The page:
Through the fundamental preconditions of transparency, honesty, and mutual accountability, stronger relationships often result. Trust may be hard won and easily lost, but the more you understand your partners the greater flexibility you’ll give them. In turn, this leads to fewer misunderstandings and rushed-to-negative conclusions that could threaten both the commercial trust you have developed and the wider project’s direction and output.

    1. Flexible Relationship Charter

How deviations from optimum performance and behaviours are dealt with will be fundamental to the success of the joint working you are engaged in. Relationship and joint stakeholder management are both needed to identify causes of misaligned performance.

It’s important to deal with these issues swiftly and fairly under the direction of the Relationship Charter agreed at the outset, while being mindful of the need to maintain good relationships with partners and suppliers. The charter must also be considered to be able to evolve around the realities of the relationships that drive it forward.

Whilst informal chats and gatherings should be undertaken every couple of weeks, formal quarterly review meetings should be held between parties to assess whether the predicted projection of the collaborative working needs are being met and are still wholly relevant in the current environment of the business objectives, or if the Relationship Charter requires any adaptation to keep up with innovations or to steer unachieved business outcomes back on course.

    1. Critical Friend Supplier

It is important that any joint and collaborative working across clients that use a shared service from a (private or public sector) supplier, foster a culture of commercial trust that allows all parties to freely express their views and opinions constructively, without risk of damaging the relationships between the collaborative working partners or suppliers.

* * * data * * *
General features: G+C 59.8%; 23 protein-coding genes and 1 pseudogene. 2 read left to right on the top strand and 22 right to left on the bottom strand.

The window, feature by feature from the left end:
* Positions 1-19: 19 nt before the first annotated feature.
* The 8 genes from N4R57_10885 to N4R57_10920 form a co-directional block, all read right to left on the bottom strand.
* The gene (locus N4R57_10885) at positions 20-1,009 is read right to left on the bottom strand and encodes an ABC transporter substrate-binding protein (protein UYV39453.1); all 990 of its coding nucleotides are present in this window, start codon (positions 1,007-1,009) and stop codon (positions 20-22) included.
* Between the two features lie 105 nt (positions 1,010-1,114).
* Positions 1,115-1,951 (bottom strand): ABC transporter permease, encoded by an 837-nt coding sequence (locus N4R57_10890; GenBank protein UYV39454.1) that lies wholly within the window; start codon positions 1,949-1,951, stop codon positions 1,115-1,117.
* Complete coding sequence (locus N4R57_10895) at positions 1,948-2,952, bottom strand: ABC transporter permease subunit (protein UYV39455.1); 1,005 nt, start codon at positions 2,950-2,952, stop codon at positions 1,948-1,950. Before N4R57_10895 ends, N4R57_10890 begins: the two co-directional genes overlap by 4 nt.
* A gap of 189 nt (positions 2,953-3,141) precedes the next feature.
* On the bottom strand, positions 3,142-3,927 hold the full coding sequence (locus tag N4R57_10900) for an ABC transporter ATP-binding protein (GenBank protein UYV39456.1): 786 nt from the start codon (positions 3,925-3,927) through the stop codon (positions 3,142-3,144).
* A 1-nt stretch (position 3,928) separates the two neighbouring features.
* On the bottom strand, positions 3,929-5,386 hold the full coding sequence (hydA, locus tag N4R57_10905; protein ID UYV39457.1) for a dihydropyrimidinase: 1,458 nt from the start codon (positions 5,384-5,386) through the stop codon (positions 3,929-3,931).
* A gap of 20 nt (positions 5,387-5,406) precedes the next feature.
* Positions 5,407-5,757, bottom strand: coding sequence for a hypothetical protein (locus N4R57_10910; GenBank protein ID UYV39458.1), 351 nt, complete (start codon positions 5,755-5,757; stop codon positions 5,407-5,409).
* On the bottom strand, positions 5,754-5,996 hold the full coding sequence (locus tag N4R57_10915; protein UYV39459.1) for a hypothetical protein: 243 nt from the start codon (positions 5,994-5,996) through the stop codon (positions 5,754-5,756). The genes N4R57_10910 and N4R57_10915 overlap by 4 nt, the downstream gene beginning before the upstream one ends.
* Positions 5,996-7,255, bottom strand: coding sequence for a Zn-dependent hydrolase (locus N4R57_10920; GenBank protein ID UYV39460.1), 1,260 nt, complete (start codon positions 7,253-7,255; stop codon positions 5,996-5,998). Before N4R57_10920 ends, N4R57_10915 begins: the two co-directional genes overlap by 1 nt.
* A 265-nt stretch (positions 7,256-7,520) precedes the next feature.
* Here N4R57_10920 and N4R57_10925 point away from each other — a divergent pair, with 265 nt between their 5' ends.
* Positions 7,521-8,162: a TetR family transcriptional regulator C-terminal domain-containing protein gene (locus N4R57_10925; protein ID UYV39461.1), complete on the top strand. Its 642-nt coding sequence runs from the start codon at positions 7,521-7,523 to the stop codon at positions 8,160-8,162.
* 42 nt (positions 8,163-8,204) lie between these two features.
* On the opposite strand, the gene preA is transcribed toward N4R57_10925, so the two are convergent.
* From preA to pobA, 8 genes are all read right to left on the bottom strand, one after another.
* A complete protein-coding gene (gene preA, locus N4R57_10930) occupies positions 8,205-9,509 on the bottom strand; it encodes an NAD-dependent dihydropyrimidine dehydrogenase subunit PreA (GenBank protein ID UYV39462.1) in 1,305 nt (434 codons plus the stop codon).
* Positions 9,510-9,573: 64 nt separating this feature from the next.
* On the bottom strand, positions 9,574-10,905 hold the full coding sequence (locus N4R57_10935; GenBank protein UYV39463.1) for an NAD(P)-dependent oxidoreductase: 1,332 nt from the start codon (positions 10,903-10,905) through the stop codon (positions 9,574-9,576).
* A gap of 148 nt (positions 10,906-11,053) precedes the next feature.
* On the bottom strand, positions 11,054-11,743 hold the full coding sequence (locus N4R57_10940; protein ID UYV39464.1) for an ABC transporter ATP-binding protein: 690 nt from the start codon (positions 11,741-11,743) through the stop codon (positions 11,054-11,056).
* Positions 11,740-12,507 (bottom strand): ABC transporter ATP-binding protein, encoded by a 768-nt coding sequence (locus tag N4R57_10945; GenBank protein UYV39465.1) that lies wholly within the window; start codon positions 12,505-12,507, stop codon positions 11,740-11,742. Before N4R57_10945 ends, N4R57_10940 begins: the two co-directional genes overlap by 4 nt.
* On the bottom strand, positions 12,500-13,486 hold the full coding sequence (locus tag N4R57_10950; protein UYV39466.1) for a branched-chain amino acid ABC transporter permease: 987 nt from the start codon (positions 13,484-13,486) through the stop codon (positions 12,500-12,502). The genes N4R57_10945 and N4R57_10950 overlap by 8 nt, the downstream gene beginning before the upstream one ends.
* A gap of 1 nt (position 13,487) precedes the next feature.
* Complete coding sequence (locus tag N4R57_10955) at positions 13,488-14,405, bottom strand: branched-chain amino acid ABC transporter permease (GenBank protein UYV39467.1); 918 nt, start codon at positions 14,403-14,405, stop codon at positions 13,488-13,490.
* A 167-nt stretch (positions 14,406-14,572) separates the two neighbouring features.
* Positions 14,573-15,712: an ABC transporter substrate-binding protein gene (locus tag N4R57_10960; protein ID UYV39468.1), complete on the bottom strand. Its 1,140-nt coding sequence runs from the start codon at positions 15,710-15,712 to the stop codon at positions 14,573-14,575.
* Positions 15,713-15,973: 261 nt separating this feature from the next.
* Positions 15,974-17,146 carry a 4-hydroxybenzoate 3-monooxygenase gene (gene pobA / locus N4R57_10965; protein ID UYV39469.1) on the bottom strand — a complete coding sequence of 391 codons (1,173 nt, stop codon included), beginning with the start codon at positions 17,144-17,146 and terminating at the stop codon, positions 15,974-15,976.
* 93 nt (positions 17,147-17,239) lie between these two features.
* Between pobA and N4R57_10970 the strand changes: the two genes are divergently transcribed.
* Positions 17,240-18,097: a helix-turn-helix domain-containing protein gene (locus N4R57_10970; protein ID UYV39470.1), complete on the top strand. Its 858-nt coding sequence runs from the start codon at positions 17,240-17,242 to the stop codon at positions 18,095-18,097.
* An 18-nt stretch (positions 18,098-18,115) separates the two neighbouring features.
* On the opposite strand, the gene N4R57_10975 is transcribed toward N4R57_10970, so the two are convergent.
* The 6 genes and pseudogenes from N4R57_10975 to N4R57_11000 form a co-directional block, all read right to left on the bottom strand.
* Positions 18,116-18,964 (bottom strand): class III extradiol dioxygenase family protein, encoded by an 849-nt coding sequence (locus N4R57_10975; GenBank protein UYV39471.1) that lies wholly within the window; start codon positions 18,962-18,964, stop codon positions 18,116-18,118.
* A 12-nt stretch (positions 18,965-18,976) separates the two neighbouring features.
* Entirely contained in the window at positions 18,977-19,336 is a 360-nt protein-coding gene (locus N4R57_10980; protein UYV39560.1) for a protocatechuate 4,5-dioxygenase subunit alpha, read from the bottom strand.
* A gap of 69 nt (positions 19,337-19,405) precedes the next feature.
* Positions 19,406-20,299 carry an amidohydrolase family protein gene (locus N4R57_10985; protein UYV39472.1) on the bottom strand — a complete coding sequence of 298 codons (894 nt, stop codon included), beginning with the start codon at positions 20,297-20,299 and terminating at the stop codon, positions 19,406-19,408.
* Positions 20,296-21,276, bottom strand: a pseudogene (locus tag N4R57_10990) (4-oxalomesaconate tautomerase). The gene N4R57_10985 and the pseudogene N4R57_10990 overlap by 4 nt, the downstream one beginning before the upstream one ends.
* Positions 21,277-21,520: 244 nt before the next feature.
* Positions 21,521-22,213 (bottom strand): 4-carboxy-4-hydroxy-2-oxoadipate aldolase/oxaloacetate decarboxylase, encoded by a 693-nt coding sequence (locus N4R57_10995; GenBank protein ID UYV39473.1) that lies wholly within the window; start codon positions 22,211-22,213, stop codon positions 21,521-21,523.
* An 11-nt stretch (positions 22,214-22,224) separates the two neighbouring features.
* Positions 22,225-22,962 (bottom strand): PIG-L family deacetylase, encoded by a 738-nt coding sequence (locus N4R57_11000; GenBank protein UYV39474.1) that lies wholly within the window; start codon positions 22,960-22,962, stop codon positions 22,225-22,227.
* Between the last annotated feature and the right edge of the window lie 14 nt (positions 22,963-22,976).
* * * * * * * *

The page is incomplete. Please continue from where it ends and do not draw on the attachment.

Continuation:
This is achieved through encouraging an honest, open approach that is delivered in a respectful manner. One of the strengths of joint working is the opportunity for a wide variety of opinions to be thrown into the mix, which often lead to greater innovation and/or more rapidly identified issues and solutions for them.

A critical friend (with emphasis on the ‘friend’) will sometimes tell you things that you don’t want to hear. While uncomfortable to be confronted with, this is a powerful tool for optimising joint working relationships.

    1. Collaboration/Innovation

In an interview with Fortune magazine in 1998, the late Steve Jobs said “Innovation has nothing to do with how many R&D dollars you have. When Apple came up with the Mac, IBM was spending at least 100 times more on R&D. It’s not about money. It’s about the people you have, how you’re led, and how much you get it.”

So, to encourage innovation, you need to have the right people, collaborating in the right way, who are all committed to the goal of optimising efforts to achieving a better or faster result. To stimulate innovation, failure must be considered merely a ‘learning step’ along the road to success. Failing fast without recrimination must always be encouraged, as a fear of failure usually holds back those who might otherwise achieve great things.

Creating an environment that encourages innovative behaviours is the goal. The cross-discipline team you created to manage your relationships with suppliers and the other organisations in your strategic alliance – your Intelligent Client Function (ICF) team – will be best placed to determine the level of collaboration and the propensity to innovate that truly exists between you all.

It is important to ensure that they are properly resourced, funded and listened to as their insights are likely to be important to the success of your arrangement.

    1. Evidence-Based Results